If you wanted to step it up a notch and drop the cash on a 60Hz display that's even better than the U2312HM, HP's ZR2440w is quite simply one of (if not the) best 24" displays currently available. It scores high marks in pretty much every aspect. It features W-LED lighting and an e-IPS panel, which means it has great black depth and viewing angles. As an added bonus, it's pixel response time is impressive and the input lag is low (10ms on average, which isn't even one frame of lag compared to a CRT). You really couldn't go wrong with this monitor, unless 120Hz and 3D is a necessity. The drawback to this model is that it's a bit more expensive than your standard 24" monitor. You do get what you pay for when it comes to monitors though. Provantage always seems to have the best price on it. Right now, they're one of the only retailers offering it for under $400 USD.

EVGA E758 A1 X58 // Core i7 920@4Ghz // OCZ Platinum DDR3 1600 // EVGA GTX 670 SLI // Seasonic X Series Gold 1050w // Corsair 800D // Dual Dell Ultrasharp U2410 displays // Dell Ultrasharp 2408WFP

#9
Posted 01/26/2012 08:14 AM   
[quote name='slamscaper' date='25 January 2012 - 10:36 PM' timestamp='1327495012' post='1360352']
I believe you are actually referring to what LG calls "Tru-motion plus" (Samsung calls it Auto-motion plus), which is a pseudo-120Hz mode that's sometimes called "motion interpolation". This technology works very similarly to BFI, except that it inserts "estimated" frames (the new frames you referred to) in between the actual frames to eliminate judder (it's primary purpose). Motion interpolation is really just an evolution of BFI and should not be confused with a true 120Hz refresh rate.
[/quote]
Yep that is what I was referring to, it's pretty much what all recent Sony, Samsung, LG etc. major brand manufacturers use since at least 2008~ for TV's. Maybe there cheaper range use BFI or there TV/PC combo displays. BFI looks... interesting to say the least, is it meant to eliminate the differences between how we interpret LCD displays and CRT displays?
[quote name='slamscaper' date='25 January 2012 - 10:36 PM' timestamp='1327495012' post='1360352']

I believe you are actually referring to what LG calls "Tru-motion plus" (Samsung calls it Auto-motion plus), which is a pseudo-120Hz mode that's sometimes called "motion interpolation". This technology works very similarly to BFI, except that it inserts "estimated" frames (the new frames you referred to) in between the actual frames to eliminate judder (it's primary purpose). Motion interpolation is really just an evolution of BFI and should not be confused with a true 120Hz refresh rate.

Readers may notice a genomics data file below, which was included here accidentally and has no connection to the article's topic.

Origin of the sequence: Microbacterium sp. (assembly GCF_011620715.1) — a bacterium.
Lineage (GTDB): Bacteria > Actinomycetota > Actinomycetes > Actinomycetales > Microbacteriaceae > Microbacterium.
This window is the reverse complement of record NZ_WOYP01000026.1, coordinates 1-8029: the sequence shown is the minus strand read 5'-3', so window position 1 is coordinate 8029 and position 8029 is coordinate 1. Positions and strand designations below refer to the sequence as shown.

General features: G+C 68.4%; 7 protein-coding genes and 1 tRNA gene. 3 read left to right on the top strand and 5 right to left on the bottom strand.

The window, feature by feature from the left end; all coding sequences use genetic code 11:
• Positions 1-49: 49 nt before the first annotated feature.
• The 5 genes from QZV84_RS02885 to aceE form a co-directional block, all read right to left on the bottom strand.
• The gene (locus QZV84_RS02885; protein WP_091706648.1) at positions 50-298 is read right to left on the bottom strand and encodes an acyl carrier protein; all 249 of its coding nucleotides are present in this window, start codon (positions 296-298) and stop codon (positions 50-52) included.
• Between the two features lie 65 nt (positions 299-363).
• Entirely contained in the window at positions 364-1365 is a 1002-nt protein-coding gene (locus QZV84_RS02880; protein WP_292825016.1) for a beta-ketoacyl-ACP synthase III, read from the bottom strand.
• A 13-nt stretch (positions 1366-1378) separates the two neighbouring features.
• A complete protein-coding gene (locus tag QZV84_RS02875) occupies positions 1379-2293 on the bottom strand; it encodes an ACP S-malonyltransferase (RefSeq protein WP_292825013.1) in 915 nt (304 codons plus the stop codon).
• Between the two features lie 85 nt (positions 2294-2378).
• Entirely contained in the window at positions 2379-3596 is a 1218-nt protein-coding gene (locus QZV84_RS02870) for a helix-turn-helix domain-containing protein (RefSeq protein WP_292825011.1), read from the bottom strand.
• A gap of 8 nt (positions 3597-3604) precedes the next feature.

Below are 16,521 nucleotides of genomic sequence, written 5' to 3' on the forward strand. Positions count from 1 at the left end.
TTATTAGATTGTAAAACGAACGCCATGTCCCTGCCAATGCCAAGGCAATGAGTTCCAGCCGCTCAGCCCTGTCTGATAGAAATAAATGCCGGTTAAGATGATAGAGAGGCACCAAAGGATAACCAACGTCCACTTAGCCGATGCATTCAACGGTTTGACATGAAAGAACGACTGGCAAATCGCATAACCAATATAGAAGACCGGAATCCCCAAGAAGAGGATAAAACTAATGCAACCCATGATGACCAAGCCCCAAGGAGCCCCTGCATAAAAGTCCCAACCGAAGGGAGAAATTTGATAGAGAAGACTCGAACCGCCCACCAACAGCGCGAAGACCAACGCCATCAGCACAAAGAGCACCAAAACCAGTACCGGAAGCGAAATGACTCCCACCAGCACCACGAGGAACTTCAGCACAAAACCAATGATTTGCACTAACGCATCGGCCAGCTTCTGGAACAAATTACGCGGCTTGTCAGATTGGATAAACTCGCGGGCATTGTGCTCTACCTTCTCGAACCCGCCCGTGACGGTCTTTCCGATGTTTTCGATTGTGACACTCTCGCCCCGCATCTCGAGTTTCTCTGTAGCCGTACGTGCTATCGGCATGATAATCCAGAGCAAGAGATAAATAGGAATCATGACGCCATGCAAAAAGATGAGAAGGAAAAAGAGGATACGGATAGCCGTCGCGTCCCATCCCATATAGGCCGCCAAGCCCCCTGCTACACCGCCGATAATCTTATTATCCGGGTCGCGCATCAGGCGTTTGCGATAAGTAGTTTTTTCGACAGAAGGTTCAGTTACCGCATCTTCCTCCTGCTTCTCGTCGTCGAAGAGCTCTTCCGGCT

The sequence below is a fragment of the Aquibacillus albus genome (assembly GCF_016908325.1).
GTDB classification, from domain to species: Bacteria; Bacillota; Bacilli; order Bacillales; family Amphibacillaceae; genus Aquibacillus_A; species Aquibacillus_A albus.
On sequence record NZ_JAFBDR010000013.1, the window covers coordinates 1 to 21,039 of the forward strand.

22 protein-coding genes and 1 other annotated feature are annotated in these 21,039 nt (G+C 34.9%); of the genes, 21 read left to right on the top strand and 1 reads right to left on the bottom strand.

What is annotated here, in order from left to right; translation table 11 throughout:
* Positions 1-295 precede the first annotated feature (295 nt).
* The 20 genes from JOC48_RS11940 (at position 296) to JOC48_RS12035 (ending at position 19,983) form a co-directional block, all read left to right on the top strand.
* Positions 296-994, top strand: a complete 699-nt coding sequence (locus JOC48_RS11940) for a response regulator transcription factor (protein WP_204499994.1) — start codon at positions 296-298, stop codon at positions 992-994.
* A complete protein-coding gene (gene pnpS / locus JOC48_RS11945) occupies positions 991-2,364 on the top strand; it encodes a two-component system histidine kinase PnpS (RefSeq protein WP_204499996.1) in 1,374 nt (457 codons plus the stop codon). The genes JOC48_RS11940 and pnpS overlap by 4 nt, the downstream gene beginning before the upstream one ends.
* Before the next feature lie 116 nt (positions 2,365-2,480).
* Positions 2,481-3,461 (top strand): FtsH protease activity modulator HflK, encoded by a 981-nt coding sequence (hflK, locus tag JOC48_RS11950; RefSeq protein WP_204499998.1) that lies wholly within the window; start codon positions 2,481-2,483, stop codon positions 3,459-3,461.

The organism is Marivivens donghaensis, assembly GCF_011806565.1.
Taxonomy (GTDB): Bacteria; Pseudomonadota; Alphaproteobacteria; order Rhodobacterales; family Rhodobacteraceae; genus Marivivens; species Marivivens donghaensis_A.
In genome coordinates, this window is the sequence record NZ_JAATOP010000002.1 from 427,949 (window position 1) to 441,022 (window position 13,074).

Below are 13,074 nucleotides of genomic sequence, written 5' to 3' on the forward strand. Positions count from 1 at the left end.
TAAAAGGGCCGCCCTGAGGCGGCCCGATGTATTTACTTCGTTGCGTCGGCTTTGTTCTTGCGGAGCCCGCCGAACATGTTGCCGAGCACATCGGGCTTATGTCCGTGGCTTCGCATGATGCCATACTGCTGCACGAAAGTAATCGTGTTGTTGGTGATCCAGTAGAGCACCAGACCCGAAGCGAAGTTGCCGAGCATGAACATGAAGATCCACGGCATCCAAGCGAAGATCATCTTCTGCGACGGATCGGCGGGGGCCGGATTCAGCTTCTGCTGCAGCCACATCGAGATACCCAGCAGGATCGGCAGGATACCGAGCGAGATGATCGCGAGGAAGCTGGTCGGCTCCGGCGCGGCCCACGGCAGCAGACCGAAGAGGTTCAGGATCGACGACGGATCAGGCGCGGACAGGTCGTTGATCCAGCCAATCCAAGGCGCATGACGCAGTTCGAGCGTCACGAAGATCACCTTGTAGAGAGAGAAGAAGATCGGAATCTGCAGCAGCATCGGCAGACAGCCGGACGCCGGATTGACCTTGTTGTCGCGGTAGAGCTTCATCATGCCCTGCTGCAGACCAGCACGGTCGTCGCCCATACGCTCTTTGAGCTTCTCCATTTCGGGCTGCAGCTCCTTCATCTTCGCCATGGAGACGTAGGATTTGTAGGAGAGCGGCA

Yep that is what I was referring to, it's pretty much what all recent Sony, Samsung, LG etc. major brand manufacturers use since at least 2008~ for TV's. Maybe there cheaper range use BFI or there TV/PC combo displays. BFI looks... interesting to say the least, is it meant to eliminate the differences between how we interpret LCD displays and CRT displays?

Custom built PC | Intel Core i7 920 @ 2.66GHZ | ASUS P6T Motherboard | 6GB DDR3 1600 RAM | 2x 500GB SATA2 HDD's | Auzentech Forte S/C | Gainward Geforce GTX 560Ti "Phantom 2" 2048MB | Windows 7 Home Premium: Service Pack 1 - x64 | Thermaltake 750watt Toughpower Power Supply | Thermaltake Armor+ MX case.

#10
Posted 01/26/2012 10:30 AM   
[i]For the best IQ in terms of color accuracy you can't beat an IPS LCD panel such as the Dell U3011 (2560x1600). It is capable of much higher native resolution, but requires a beefy hardware configuration, especially for newer titles. However, near flawless color production can be achieved with certain TN panels with the correct calibration. For example: "Theater Mode" on the ASUS 27" VE278Q with Contrast=75, Saturation=45, Bright=100, Skin Tone= Reddish, Sharpness=60, Trace Free=100, ASCR= On, Color Temperatures G=100, R=100, B=100. I currently have one on my alternate rig using the aforementioned configuration, and it produces the near identical color palette and IQ as my U3011 IPS. The issue with 120 refresh monitors is two things, one the majority cater to 3D Environments more so than traditional 2D, which in turn makes the 2D Visual quality more degraded in contrast to panels that are native 2D. Two, often times 60Refresh is the format which games are built on (V-Sync included), thus this renders a higher format inconsistent for the game, which is unlike that of a CRT at say 85 refresh.